EPA is failing in its obligation to share critical information about the hazards of more than 1,200 chemicals on the market, according to a watchdog group.
In a complaint filed yesterday and first reported today by E&E News, the organization Public Employees for Environmental Responsibility called on EPA to share substantial risk reports sent from industry members to the agency.
Those statements were once available to the public through an online portal, but have not been shared since the beginning of 2019. Advocates and health experts are concerned that the lack of transparency is shielding information regarding chemicals like per- and polyfluoroalkyl substances, or PFAS, among others.
PEER filed the complaint after EPA did not respond to a public records request two months ago seeking information about the missing industry reports as well as the documents themselves. The group represents EPA scientists who say there are approximately 1,240 reports that have not been shared with the public through ChemView, which contains information about chemicals submitted to EPA.
Kyla Bennett, PEER’s science policy director, who previously worked for EPA, called the situation "appalling" and a threat to public health.
“The inability of EPA’s current management to carry out this very basic public health function suggests a disturbingly deep cluelessness about their mission," she said in a statement.
Under the Toxic Substances Control Act, industry members must alert EPA within 30 days of discovering that substances may present a risk for human health or the environment. Between 2017 and 2018, for example, more than 1,000 of those reports were submitted under TSCA Section 8(e), which mandates the disclosure. The information is not considered routine and typically adds important context about health implications including cancer, birth defects, neurological harm and other severe risks.
Those reports have historically been available both internally and externally. But on Jan. 1, 2019, the Trump administration seemingly ceased posting them — a move that has continued under the Biden administration.
Asked about the 8(e) statements and the circumstances around their absence in the public portal, EPA pointed to resource limitations and a dire lack of funding for the TSCA program. The chemicals office is facing a severe staffing shortage that has hindered its work on key risk assessments, among other important areas (Greenwire, Dec. 23, 2021). EPA previously had staff who worked on uploading the 8(e) submissions, but as of late last year, the agency had not had anyone in that position since 2018. Other staff at that time were consumed with work mandated by the Trump administration, which sought to revise TSCA programs in response to industry pressure.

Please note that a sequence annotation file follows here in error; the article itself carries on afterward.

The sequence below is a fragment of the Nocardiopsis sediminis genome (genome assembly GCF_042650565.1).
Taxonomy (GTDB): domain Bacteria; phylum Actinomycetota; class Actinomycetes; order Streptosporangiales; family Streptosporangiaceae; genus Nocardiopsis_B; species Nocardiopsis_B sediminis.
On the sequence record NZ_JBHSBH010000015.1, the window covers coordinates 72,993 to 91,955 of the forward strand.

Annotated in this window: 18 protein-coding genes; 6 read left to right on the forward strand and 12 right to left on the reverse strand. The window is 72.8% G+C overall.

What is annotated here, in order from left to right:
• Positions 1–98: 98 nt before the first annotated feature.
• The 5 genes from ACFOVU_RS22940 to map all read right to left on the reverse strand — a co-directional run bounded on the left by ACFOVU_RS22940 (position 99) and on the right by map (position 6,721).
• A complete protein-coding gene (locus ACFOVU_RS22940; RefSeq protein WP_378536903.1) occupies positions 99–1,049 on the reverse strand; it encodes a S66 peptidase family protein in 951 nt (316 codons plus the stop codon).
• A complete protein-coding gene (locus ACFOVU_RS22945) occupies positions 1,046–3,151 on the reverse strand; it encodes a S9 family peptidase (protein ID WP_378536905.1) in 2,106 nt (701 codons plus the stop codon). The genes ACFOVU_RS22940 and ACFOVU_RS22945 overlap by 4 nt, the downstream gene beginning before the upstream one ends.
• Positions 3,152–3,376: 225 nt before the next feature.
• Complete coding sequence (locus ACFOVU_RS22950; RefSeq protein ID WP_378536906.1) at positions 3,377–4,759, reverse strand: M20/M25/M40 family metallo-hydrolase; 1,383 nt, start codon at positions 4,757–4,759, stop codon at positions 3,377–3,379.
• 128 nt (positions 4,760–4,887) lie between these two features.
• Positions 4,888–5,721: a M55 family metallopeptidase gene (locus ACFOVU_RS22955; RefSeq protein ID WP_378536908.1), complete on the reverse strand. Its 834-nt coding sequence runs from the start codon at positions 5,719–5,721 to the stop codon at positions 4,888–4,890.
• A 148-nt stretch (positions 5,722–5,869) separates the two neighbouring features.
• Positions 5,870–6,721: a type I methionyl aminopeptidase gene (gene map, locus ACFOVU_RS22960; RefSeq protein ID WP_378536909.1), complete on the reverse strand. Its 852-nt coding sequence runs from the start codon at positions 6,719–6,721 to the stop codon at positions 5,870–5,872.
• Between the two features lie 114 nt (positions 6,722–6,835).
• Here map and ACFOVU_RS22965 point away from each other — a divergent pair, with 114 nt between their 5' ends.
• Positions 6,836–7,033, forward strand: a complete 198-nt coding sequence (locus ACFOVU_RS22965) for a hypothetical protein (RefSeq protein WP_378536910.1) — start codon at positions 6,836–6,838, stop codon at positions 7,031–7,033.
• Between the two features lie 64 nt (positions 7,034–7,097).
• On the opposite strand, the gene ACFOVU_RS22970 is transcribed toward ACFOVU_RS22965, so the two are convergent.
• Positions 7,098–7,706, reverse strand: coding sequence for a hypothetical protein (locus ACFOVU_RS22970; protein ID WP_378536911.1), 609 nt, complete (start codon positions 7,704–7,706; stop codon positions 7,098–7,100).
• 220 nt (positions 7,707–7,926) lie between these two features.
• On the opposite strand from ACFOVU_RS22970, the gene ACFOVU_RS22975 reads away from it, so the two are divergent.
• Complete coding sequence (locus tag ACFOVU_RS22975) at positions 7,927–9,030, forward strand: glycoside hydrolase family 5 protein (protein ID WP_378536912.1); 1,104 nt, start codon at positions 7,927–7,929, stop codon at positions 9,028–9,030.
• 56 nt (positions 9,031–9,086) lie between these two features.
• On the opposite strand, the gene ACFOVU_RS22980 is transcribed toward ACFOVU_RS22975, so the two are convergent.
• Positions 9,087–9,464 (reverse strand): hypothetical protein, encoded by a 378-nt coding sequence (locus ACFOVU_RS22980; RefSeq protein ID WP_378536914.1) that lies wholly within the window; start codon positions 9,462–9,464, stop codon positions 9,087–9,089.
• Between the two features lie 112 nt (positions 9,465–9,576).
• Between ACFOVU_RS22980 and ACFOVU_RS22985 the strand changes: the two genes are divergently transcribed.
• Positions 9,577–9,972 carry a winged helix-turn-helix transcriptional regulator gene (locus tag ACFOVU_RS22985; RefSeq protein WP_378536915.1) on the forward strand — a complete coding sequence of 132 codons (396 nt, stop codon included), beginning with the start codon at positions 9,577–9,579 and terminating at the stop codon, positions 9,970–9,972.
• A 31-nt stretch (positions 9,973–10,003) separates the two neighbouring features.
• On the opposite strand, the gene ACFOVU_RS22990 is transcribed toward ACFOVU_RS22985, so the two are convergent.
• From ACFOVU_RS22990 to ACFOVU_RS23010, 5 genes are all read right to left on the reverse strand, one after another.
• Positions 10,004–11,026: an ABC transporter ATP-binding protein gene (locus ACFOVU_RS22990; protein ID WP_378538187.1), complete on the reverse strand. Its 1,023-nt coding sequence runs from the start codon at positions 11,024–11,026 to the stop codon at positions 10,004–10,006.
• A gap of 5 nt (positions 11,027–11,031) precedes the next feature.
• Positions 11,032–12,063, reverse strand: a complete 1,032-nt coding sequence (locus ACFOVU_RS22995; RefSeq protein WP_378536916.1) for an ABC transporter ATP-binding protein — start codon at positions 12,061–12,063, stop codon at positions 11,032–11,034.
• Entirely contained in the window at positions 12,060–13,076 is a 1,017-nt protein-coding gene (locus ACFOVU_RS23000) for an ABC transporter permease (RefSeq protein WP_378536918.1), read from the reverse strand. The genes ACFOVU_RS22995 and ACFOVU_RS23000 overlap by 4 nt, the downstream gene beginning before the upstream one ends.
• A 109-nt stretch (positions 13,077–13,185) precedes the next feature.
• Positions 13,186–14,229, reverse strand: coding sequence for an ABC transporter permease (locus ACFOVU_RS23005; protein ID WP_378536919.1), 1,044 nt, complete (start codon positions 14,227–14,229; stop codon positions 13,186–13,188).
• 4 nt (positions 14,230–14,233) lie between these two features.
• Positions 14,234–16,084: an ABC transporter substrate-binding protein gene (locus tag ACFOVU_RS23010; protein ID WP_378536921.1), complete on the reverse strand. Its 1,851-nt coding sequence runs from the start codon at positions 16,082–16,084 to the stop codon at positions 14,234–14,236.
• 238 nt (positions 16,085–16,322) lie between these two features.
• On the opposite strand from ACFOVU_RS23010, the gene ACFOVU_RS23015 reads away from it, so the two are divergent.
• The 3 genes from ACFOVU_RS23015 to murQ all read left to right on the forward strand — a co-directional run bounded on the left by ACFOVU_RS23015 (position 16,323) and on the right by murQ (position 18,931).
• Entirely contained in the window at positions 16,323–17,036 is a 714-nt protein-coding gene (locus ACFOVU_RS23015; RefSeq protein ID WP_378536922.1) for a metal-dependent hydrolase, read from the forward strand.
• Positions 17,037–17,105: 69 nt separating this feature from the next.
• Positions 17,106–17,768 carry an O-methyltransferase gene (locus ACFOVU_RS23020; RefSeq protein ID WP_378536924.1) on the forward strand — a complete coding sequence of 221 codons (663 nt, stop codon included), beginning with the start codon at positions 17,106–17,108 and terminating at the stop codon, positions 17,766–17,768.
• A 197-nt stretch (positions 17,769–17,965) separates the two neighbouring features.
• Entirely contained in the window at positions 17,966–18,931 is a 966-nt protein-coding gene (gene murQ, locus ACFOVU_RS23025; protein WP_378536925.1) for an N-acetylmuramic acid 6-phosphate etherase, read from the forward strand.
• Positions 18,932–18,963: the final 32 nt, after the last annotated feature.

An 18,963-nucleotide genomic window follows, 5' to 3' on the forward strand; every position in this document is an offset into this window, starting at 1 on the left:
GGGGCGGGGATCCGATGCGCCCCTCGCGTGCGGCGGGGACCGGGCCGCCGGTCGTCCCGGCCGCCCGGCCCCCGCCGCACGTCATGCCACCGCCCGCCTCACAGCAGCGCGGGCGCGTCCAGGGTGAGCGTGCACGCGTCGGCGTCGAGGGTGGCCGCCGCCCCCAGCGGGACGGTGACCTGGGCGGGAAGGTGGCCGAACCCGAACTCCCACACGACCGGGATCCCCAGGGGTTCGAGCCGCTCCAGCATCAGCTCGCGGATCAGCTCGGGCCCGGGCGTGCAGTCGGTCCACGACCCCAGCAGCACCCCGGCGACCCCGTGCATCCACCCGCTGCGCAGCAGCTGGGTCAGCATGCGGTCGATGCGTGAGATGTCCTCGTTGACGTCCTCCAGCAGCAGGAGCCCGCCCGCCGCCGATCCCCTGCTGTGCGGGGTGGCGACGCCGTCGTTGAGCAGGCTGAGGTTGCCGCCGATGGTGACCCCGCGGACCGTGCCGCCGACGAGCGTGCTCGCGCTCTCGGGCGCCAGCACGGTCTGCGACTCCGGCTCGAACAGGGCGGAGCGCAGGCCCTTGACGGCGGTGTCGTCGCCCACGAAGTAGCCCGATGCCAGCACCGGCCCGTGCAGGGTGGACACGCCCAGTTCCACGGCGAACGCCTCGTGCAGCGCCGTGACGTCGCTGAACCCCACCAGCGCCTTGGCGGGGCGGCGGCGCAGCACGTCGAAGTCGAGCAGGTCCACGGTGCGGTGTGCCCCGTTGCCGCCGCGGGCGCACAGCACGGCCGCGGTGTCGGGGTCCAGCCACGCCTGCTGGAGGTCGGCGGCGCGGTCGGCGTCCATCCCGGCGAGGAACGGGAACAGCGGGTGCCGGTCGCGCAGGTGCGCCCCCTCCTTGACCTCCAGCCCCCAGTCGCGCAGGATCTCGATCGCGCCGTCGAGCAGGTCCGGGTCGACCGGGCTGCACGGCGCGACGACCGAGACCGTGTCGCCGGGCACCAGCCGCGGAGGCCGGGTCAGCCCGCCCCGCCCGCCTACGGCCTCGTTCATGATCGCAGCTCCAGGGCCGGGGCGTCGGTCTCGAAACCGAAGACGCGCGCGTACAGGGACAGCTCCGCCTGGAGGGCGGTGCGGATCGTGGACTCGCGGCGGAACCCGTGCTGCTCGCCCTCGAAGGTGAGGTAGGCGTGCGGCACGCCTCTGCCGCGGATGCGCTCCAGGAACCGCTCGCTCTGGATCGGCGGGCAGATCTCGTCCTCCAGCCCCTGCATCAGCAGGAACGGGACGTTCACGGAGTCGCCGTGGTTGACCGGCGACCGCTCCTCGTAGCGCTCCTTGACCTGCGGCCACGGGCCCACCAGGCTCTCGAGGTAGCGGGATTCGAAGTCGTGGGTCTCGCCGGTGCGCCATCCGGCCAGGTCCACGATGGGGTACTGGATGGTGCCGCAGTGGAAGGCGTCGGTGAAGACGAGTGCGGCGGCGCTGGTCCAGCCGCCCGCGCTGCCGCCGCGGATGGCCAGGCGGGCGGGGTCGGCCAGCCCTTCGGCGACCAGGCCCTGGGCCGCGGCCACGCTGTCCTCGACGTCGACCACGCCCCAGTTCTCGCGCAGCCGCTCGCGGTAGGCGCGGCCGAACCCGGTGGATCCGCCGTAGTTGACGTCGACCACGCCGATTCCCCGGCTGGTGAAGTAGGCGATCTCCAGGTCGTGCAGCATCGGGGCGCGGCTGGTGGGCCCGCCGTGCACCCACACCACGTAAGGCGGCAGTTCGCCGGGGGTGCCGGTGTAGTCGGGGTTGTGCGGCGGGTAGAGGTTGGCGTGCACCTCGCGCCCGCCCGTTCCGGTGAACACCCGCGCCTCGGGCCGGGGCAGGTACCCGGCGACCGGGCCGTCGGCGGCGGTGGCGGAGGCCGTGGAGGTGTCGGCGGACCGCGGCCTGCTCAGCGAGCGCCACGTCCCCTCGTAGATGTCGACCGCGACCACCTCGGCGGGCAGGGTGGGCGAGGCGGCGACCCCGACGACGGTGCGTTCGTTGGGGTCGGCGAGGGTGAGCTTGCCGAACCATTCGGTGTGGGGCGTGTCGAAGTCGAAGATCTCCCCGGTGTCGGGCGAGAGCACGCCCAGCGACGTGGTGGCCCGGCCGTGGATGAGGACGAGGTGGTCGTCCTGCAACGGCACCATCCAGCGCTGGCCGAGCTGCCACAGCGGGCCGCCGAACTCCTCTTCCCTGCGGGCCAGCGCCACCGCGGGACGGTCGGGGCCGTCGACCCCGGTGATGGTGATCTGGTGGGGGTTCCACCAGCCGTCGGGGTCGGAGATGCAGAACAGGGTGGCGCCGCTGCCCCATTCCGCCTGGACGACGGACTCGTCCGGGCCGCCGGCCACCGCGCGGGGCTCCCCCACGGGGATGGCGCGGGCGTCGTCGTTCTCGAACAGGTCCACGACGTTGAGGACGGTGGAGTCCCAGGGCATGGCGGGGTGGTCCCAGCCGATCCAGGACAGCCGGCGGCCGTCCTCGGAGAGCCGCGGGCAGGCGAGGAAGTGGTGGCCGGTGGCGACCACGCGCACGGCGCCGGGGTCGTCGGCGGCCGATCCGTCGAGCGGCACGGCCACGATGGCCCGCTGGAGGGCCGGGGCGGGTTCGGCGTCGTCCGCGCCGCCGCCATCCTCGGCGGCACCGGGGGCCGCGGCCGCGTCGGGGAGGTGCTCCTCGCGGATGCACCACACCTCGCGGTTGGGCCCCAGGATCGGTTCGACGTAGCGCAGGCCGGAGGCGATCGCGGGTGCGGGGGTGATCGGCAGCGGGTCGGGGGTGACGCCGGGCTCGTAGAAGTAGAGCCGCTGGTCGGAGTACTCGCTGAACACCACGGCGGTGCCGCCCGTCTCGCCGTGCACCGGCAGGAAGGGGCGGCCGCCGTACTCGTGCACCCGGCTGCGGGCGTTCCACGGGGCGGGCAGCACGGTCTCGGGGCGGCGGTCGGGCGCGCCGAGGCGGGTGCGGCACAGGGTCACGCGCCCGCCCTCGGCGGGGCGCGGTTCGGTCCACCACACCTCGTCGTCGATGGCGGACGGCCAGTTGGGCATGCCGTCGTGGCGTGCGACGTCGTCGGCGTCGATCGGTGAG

Uploading the 8(e) reports involves a long manual process and can be time-consuming, the agency said, while emphasizing that making those documents accessible to the public remains an EPA priority.
Prior reporting by The Intercept this past November found that only one 8(e) statement had been uploaded since the beginning of 2019. PEER cited that reporting in its complaint, noting claims by agency staff that the 8(e) reports are often "filed away" rather than used to shape risk assessments for new and existing chemicals. At the time, EPA denied those comments and said the reports are always carefully reviewed.
That agency claim has drawn some scrutiny, however, in light of decisions regarding certain chemicals. For example, in October, EPA declared the PFAS compound referred to as GenX to be deeply toxic to humans. Its findings stemmed in part from 8(e) reports that had been submitted years prior (Greenwire, Oct. 25, 2021). It is unclear why the process took so long, and EPA did not clarify the rationale to E&E News by publishing time.
Robert Sussman, a former EPA political appointee who now works on environmental litigation, emphasized the importance of the 8(e) reports and noted that those submissions have revealed PFAS studies and cancer findings on formaldehyde, among other critical information.
In addition to a lack of public access, he pointed to reported internal concerns from staff who have said the documents are hard to access even by EPA employees.
"For all we know, the notices contain significant evidence of potential harm that should receive immediate attention," he said. "However, the lack of accessibility even within EPA makes it highly doubtful that the importance of this evidence has been recognized and acted on inside or outside the TSCA program."
Critics have more broadly questioned why the 8(e) reports are seemingly not a bigger focus for EPA. PEER indicated frustration with the agency and argued that it has prioritized other projects. Specifically, EPA has committed to posting real-time information for industry members regarding the chemical approval process for their products, even as sharing the 8(e) reports has fallen by the wayside.
“It is incredible that EPA has funds to post real-time data about the regulatory status of new chemicals for industry’s convenience but does not have funds to alert workers and consumers about substantial health and environmental hazards of these same chemicals,” said Bennett.
Sussman said that he was unaware of what resource requirements might be involved for publicly sharing the reports. But he emphasized the need for the Biden administration to prioritize keeping people safe and aware.
"I think what’s really at issue are the priorities of EPA leadership," he said. "And I can’t fathom why this would not be a high priority in light of its implications for public health protection."